It's merely an ice floe, though, stretching as far as I can see from here. But in the distance grey ice fog persists over still open water. While everything outside feels grave and epic (freeze-up always is), I continue my murderous spree among the blossoming shrew population in the cabin. I had a similar invasion a few years ago, and now they are back. My somewhat reluctant tally stands at eight velvety corpses to date. They are fascinating little critters with their echolocation and toxic saliva, but not the kind of roommates I enjoy. Hopefully I'll stem their flow into the cabin even before winter closes up the rest of the lake.

Friday, November 24, 2017


These days I exist in a world of dramatic light strained through versions of water. Snow clouds scrape across the mountains even lower than the sun hangs in the sky. When the clouds empty, streaks of miniscule icy pellets crosshatch the land; other days it’s dreamy fat flakes, a toss of snow stars, or just your general steady falling of snow.

The lake melts into the sky, throws up armies of fog ghosts who twirl and contort themselves across the wind-whipped surface, reaching for those water molecules who have already condensed into a solid blanket of grey fog overhead.

The top layer of water is trying to hang on to the lake now, pupating into delicate see-through ice feathers that sprout ever more tendrils, forming islands. Getting thicker, coagulating, yearning to stop the constant movement the wind is forcing on them.

But the wind knows no mercy. The snow clouds get ripped apart, the ice fog torn open, sunlight pushed through the ice crystals suspended in the air until it becomes so rich a yellow I want to stick my hand into it. The wind slaps the lake around, undeterred by the screeching and crunching of ice that hasn’t had a chance yet to grow from shore to shore, to become solid enough to withstand it. Ice feathers, ice islands, ice pans get slammed against shore, ground up and folded back under water.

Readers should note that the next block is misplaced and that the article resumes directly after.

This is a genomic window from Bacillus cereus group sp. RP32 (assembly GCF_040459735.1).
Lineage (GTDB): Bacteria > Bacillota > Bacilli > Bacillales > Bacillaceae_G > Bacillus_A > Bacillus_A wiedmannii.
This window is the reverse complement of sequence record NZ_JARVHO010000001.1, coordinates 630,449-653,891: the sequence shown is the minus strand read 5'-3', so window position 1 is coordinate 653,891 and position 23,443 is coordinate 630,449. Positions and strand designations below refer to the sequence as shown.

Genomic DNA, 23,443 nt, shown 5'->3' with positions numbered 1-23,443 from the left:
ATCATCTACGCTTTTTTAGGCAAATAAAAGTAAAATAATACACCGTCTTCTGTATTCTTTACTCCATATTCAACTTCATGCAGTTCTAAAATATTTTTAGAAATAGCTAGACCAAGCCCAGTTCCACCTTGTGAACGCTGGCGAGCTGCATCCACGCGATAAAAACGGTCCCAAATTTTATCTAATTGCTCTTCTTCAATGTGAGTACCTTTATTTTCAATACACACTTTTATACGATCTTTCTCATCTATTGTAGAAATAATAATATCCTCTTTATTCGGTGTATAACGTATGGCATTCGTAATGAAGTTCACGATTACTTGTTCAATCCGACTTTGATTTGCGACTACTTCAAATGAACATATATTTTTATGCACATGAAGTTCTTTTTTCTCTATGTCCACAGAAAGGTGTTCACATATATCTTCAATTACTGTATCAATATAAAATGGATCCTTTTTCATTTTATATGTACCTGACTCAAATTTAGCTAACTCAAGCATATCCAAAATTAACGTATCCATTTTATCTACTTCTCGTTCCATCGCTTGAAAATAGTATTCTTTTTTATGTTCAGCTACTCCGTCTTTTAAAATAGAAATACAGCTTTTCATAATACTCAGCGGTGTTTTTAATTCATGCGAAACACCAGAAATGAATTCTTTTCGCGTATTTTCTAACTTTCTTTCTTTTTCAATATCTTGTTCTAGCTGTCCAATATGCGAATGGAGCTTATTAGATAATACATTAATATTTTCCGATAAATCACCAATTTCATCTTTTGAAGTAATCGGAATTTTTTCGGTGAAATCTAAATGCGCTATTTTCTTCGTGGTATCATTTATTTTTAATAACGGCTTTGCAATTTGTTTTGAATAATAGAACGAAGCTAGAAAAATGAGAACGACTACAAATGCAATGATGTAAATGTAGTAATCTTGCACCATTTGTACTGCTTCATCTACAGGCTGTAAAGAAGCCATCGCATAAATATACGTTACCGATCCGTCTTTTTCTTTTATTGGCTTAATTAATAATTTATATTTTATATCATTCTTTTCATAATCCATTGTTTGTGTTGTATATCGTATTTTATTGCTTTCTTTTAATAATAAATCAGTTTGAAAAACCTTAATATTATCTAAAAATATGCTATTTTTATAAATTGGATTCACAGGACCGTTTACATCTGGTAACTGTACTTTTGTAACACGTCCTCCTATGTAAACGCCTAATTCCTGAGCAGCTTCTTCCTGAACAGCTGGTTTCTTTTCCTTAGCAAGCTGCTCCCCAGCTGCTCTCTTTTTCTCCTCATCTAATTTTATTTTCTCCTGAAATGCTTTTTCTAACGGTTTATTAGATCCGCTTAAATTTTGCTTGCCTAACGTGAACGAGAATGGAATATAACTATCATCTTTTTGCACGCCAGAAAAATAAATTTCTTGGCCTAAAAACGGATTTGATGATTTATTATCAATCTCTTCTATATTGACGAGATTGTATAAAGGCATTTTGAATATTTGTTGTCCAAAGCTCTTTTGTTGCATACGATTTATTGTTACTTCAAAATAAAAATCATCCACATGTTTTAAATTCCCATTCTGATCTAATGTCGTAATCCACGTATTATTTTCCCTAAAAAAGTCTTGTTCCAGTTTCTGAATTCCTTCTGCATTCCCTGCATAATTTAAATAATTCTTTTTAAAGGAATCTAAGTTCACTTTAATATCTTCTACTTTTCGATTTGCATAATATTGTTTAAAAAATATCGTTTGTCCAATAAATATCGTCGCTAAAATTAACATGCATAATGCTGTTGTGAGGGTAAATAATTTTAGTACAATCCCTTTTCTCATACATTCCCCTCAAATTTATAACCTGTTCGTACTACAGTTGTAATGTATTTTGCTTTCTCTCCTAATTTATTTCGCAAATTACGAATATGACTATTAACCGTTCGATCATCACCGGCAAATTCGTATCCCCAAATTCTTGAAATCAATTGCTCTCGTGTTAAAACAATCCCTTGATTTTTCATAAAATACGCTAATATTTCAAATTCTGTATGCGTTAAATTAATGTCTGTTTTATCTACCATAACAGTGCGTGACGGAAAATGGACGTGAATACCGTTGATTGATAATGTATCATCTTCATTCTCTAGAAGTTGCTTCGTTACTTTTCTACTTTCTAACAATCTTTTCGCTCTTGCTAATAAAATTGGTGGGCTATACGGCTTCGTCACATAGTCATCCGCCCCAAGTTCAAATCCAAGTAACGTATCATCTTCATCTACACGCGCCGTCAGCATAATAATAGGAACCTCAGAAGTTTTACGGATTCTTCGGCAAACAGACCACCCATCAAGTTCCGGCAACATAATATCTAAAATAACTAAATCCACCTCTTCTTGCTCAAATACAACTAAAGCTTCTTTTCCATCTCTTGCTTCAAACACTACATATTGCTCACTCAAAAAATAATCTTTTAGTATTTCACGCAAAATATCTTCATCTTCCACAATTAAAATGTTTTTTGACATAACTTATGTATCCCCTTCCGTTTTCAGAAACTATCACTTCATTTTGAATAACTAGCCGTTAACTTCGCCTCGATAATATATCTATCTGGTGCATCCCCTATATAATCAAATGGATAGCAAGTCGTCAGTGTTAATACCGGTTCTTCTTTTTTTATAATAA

On clear nights, there is light of a different kind while the lake still laps at the rocks, unsettled.

Monday, October 30, 2017

Mornings are golden

True, some more than others. This one was very golden, so I thought I'd share (sure is prettier than canned wieners).

Every day at sunrise, the dog and I walk over into our bay to visit with the beavers who are still adding more branches to their raft of winter food, and more logs to their huge castle. They're used to us and just go about their business.
Later on, it's like walking on sunshine with the sun angling lower and lower in the sky every day. Bliss.

Saturday, October 28, 2017

Don't try this at home

I hope you’re not staring at your screen and thinking: “What the heck … canned dicks?!”

Well no, although interestingly, when I lifted the jar out of the pressure canner they were all erect and swollen, pressed up against the glass – and when my laughing fit subsided enough for me to break the jar’s vacuum seal by popping the lid open, they instantly deflated and became the flaccid little wieners you see here. Because that’s what they are: wieners.   

Just before I returned home in mid-October I did a bit of last-minute shopping for the winter and had this sudden craving for pea soup with wieners, so I bought two packages. Fast forward to a couple of days ago, when the moose meat I’d brought in on that trip from our freezer in the closest village had thawed out to the point where it needed to be canned.

We didn’t shoot a moose this year – because of my absence, there is still enough meat left from last year to tide us over to next hunting season. Since we shot the moose last year just a few days before C. dropped me off in Skagway to make my way down to Smithers and become a bear mom we didn’t have the time to do any canning. All the meat went into the freezer in the village and this week I finally wanted to do some canning.

As luck would have it, the last batch of meat was just enough for a couple of jars. Trying to make the last round of canning more efficient, I thought I’d give canning wieners a try. I figured it might be a good way to keep some on hand over the summer since our root cellar doesn’t stay at fridge temperature. Given the outcome of this little experiment, however, I don’t see home canned wieners in our future.